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The world held its breath, briefly, today as Greek bulk carrier Glory grounded close to the western bank of the Suez Canal for several hours.
The 225m vessel, believed to be travelling from Ukraine to China, was travelling southbound in a convoy of 21 ships when it grounded near al-Qantara, according to Norwegian ship agency Leth, which tweeted about the incident at shortly after 8am local time.
“Glory grounded while joining a southbound convoy near to al-Qantara,” the tweet read. “Suez Canal Authority tugs are trying to refloat the vessel.”
The same account reported the vessel had been refloated two hours later.
It was not long before parallels were drawn to the 2021 grounding of the Ever Given, which blocked the canal for six days and generated billions of dollars in costs for the maritime industry, insurers said, as well as direct losses of as much as $15m a day for Egypt itself.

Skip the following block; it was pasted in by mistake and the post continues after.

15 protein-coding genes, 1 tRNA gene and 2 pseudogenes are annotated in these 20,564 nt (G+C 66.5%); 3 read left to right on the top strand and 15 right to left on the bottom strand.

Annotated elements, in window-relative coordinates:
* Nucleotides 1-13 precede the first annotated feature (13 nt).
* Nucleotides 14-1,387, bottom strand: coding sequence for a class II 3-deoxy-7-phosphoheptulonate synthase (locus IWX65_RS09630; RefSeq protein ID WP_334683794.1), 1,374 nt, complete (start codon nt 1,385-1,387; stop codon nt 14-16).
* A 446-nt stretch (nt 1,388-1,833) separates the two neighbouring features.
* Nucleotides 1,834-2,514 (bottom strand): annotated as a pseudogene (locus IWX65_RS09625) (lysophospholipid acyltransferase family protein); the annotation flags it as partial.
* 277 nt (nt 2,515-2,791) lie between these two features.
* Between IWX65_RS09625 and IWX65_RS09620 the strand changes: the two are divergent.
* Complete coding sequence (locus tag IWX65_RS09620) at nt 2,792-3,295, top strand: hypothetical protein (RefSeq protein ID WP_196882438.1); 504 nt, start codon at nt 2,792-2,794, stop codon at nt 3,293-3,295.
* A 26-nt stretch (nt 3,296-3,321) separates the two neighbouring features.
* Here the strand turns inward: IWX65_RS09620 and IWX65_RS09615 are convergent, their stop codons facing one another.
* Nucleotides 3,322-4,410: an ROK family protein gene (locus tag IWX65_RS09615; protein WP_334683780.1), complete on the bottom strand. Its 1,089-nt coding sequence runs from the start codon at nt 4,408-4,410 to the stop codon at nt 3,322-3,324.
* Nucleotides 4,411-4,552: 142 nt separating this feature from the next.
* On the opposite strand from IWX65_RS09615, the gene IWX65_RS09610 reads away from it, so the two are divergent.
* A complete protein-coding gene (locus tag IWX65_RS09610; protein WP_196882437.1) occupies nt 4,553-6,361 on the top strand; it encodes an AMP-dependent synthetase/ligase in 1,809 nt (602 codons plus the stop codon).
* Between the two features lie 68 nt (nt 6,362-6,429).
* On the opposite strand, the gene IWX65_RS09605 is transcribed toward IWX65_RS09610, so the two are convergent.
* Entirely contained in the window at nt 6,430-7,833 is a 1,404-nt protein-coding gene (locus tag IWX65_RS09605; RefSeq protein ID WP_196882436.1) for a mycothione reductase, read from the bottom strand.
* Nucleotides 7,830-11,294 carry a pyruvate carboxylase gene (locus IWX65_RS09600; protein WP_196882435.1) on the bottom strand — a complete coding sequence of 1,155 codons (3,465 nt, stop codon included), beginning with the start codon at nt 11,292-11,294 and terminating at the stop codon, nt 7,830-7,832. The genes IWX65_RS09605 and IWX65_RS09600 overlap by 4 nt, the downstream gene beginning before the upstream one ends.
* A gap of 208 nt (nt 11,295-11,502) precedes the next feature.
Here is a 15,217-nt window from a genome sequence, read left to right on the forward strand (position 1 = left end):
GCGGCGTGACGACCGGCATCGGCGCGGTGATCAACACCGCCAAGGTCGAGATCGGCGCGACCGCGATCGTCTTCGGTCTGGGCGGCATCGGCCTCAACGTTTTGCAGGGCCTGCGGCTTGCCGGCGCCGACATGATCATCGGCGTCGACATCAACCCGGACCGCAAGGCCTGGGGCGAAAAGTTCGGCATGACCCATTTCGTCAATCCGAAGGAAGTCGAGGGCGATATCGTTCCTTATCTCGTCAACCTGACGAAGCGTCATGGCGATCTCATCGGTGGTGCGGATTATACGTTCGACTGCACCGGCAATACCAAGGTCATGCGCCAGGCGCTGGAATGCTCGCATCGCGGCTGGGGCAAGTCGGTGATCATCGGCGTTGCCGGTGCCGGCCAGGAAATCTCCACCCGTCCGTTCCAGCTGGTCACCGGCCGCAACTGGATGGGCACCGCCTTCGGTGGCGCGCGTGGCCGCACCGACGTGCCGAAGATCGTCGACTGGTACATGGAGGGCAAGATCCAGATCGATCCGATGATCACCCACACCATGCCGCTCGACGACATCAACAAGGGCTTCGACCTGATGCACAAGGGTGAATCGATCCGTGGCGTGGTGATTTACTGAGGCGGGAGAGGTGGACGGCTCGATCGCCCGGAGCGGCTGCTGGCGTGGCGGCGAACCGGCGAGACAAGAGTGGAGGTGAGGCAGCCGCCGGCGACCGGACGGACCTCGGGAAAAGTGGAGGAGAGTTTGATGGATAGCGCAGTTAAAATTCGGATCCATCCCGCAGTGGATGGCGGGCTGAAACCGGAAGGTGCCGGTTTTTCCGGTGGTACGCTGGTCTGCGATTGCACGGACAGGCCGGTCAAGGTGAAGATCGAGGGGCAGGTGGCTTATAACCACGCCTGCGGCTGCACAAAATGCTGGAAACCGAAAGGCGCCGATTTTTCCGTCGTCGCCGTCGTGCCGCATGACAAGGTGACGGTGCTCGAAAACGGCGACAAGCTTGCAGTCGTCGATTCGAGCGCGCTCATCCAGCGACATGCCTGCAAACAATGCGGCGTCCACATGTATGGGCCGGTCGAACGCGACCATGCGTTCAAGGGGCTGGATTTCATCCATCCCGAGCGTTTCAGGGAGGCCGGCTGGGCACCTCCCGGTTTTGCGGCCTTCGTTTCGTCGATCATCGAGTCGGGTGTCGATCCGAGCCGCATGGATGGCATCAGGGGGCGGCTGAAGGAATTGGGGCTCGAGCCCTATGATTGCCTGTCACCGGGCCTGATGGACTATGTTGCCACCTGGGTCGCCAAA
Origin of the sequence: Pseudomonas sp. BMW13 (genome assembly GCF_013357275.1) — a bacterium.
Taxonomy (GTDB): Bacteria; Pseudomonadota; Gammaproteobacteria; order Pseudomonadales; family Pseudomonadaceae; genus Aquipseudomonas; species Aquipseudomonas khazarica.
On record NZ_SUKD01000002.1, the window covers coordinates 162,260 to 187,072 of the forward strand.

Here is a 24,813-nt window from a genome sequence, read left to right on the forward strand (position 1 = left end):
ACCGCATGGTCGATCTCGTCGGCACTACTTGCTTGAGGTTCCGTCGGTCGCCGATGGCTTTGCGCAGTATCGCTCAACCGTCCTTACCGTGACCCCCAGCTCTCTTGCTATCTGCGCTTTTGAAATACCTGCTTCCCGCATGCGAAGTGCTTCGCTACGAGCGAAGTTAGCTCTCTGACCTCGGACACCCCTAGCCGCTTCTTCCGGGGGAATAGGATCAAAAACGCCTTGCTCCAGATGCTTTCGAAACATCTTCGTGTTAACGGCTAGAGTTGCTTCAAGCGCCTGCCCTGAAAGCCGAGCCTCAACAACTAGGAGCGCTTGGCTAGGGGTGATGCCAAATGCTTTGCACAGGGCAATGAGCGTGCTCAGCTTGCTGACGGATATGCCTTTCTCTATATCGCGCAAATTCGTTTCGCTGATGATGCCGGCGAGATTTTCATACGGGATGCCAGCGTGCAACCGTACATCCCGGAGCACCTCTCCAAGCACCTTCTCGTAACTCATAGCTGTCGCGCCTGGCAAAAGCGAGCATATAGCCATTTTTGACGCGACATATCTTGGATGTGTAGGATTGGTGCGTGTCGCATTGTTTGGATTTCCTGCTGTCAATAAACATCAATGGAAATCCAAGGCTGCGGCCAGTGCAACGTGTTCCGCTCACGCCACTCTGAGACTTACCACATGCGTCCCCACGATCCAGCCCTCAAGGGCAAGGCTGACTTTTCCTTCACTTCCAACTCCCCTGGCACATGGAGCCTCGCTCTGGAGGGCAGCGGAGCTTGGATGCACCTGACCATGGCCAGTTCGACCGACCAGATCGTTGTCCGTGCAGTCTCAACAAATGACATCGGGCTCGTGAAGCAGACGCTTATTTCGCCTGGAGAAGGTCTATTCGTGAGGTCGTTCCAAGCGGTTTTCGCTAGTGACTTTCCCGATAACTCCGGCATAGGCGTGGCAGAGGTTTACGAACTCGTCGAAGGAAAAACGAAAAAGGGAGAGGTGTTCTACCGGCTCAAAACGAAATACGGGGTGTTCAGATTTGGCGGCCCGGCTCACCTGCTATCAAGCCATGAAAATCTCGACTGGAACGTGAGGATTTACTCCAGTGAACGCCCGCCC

“Aw s**t, here we go again,” tweeted one account in response to the grounding.
However today’s incident was rather different, it happened in a straight section of the canal, north of the Great Bitter Lake, and some 75km from where the crew and pilots on the much larger 20,124 teu container giant – almost twice as long as Glory – lost control navigating a sweeping curve in high winds during a sandstorm.